[edit] server_names_hash_bucket_size

syntax: server_names_hash_bucket_size number

default: server_names_hash_bucket_size 32/64/128

context: http

Directive assigns the size of basket in the hash-tables of the names of servers. This value by default depends on the size of the line of processor cache. For more detail see the description of tuning the hash tables in Nginx Optimizations.

[edit] server_tokens

syntax: server_tokens on|off

default: server_tokens on

context: http, server, location

Whether to send the Nginx version number in error pages and Server header.

[edit] tcp_nodelay

syntax: tcp_nodelay [on|off]

default: tcp_nodelay on

context: http, server, location

This directive allows or forbids the use of the socket option TCP_NODELAY. Only included in keep-alive connections.

You can read more about the TCP_NODELAY socket option here.

[edit] tcp_nopush

syntax: tcp_nopush [on|off]

default: tcp_nopush off

context: http, server, location

This directive permits or forbids the use of the socket options TCP_NOPUSH on FreeBSD or TCP_CORK on Linux. This option is only available when using sendfile.

Setting this option causes nginx to attempt to send it's HTTP response headers in one packet on Linux and FreeBSD 4.x

[edit] try_files

syntax: try_files file1 [file2 ... filen] fallback

default: none

context: location

This directive tells Nginx to test for each file's existence, and use the first found file as the URI. If none of the files are found, then the location fallback is called ("fallback" can be any name). fallback is a required parameter. It can be a named location or any guaranteed URI.


location / {
  try_files index.html index.htm @fallback;
location @fallback {
  root /var/www/error;
  index index.html;

[edit] types

syntax: types {...}

context: http, server, location

Directive assigns the correspondence of expansion and MIME-types of answers. To one MIME- type can correspond several expansions. By default it is used these correspondences:

types {
  text/html    html;
  image/gif    gif;
  image/jpeg   jpg;

The sufficiently complete table of mappings is included and is located in the file conf/mime.types.

So that for that determined location's for all answers would reveal MIME- type application/octet-stream, it is possible to use the following:

location /download/ {
  types         { }
  default_type  application/octet-stream;

[edit] Variables

The core module supports built-in variables, whose names correspond with the names of variables in Apache.

First of all, there are the variables, which represent the lines of the title of the client request, for example, $http_user_agent, $http_cookie, and so forth.

Furthermore, there are other variables:

[edit] $arg_PARAMETER

This variable contains the value of the GET request variable PARAMETER if present in the query string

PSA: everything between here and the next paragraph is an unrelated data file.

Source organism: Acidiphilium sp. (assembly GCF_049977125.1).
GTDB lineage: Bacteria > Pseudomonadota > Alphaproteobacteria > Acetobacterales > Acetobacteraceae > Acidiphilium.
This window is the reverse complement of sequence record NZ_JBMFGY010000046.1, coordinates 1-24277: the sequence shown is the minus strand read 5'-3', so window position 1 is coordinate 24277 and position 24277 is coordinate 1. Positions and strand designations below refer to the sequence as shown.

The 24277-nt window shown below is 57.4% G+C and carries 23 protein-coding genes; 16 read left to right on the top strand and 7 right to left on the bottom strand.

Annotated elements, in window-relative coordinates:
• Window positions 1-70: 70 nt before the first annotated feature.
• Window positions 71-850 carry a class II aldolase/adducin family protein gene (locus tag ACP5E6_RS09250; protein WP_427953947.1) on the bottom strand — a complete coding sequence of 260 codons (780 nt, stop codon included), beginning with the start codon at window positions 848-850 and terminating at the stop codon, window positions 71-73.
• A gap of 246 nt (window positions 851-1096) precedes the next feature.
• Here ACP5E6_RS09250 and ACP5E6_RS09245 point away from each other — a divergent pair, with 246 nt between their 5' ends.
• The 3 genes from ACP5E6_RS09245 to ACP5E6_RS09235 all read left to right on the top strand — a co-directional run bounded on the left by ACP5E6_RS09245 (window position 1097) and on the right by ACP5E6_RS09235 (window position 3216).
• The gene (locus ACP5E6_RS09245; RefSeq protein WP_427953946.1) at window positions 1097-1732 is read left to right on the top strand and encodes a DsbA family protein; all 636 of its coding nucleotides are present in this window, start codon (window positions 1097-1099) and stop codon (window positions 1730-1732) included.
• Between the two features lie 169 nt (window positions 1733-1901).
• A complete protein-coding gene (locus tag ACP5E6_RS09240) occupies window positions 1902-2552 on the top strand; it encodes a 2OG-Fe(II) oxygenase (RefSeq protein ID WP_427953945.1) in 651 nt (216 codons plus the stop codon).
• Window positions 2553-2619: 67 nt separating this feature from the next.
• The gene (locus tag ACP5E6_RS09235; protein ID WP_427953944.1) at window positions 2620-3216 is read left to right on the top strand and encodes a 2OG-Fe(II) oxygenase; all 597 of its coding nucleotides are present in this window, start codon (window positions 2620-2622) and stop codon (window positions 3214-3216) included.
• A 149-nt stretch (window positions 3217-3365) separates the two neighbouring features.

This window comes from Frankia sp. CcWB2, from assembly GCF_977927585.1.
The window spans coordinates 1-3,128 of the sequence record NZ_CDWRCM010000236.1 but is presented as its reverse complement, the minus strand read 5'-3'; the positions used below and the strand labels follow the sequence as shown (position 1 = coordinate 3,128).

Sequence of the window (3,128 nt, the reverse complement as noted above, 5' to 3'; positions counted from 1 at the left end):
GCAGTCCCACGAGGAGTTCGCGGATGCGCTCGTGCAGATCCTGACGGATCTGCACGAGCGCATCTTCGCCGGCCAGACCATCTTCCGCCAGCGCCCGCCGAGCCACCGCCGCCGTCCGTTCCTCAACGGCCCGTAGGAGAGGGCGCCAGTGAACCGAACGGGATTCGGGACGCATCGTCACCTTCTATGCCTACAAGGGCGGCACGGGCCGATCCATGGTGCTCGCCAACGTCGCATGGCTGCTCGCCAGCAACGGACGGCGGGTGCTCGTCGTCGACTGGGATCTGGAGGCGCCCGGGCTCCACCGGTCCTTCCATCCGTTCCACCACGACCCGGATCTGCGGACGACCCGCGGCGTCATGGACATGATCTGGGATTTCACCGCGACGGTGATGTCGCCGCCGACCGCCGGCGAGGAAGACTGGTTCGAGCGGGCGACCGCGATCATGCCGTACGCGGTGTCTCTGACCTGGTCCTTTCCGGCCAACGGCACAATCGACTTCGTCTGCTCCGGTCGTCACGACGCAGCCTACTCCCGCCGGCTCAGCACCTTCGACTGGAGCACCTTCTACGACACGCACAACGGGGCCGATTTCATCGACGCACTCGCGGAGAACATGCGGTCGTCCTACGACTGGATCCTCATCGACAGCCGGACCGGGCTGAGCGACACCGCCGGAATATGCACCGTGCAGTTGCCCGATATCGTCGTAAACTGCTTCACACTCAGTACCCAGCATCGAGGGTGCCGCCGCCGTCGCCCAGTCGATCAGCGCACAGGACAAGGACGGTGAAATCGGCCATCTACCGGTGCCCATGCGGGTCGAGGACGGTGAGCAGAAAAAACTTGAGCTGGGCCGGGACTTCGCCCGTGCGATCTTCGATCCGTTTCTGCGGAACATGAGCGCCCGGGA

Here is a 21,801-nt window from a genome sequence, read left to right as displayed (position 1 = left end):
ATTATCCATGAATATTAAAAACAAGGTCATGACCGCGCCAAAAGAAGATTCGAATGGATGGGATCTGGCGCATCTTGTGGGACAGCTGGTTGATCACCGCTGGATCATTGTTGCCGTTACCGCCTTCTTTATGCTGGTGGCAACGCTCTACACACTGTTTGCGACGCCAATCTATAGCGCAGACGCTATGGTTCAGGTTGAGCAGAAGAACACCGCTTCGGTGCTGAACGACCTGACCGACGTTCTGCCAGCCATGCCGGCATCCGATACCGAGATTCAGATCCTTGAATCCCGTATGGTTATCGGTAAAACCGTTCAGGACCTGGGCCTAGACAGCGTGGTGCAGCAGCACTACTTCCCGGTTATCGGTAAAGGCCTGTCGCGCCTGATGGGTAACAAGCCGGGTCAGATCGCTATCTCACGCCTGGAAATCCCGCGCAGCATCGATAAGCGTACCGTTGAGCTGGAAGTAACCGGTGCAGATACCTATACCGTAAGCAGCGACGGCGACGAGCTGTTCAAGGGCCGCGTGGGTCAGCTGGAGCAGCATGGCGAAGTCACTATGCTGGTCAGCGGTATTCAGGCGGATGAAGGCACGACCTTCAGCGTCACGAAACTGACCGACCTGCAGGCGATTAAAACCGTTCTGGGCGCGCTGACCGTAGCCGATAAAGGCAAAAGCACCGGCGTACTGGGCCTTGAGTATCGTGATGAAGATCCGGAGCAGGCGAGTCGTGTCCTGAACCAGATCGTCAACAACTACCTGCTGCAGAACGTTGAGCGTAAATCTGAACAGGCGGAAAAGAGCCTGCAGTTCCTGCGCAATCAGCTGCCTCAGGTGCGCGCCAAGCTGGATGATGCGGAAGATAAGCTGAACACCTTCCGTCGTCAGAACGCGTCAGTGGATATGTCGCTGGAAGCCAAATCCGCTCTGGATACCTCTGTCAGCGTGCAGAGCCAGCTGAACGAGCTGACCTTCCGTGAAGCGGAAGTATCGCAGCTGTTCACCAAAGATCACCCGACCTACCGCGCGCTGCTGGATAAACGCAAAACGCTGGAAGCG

[edit] $args

This variable is equal to arguments in the line of request;

[edit] $binary_remote_addr

The address of the client in binary form;

[edit] $body_bytes_sent


[edit] $content_length

This variable is equal to line Content-Length in the header of request;

[edit] $content_type

This variable is equal to line Content-Type in the header of request;

[edit] $cookie_COOKIE

The value of the cookie COOKIE;

[edit] $document_root

This variable is equal to the value of directive root for the current request;

[edit] $document_uri

The same as $uri.

[edit] $host

This variable is equal to line Host in the header of request or name of the server processing the request if the Host header is not available.

[edit] $http_HEADER

HTTP header 閲岃竟 鐗瑰畾HEADER鐨勫,鍙橀噺浼氳浆鎴愬皬鍐,姣斿 $http_user_agent, $http_referer... header淇℃伅 "YOUR-STRANGE-HEADER: values" 鑳介氳繃 $http_your_strange_header鑾峰緱.

[edit] $is_args

Evaluates to "?" if $args is set, "" otherwise.

[edit] $limit_rate

This variable allows limiting the connection rate.

[edit] $query_string

The same as $args.

[edit] $remote_addr

The address of the client.

[edit] $remote_port

The port of the client;

[edit] $remote_user

This variable is equal to the name of user, authenticated by the Auth Basic Module;

[edit] $request_filename

This variable is equal to path to the file for the current request, formed from directives root or alias and URI request;

[edit] $request_body_file

Client request body temporary filename;

[edit] $request_completion


[edit] $request_method

This variable is equal to the method of request, usually GET or POST.

[edit] $request_uri

This variable is equal to the complete initial URI together with the arguments;

[edit] $scheme

The HTTP scheme (i.e. http, https). Evaluated only on demand, for example:

rewrite  ^(.+)$  $scheme://example.com$1  redirect;

[edit] $server_addr

Equal to the server address. As a rule, for obtaining the value of this variable is done one system call. In order to avoid system call, it is necessary to indicate addresses in directives listen and to use parameter bind.

[edit] $server_name

The name of the server.

[edit] $server_port

This variable is equal to the port of the server, to which the request arrived;

[edit] $server_protocol

This variable is equal to the protocol of request, usually this HTTP/1.0 or HTTP/1.1.

[edit] $uri

This variable is equal to current URI in the request, it can differ from initial, for example by internal redirects, or with the use of index it is file with internal redirects.

[edit] References

Original Documentation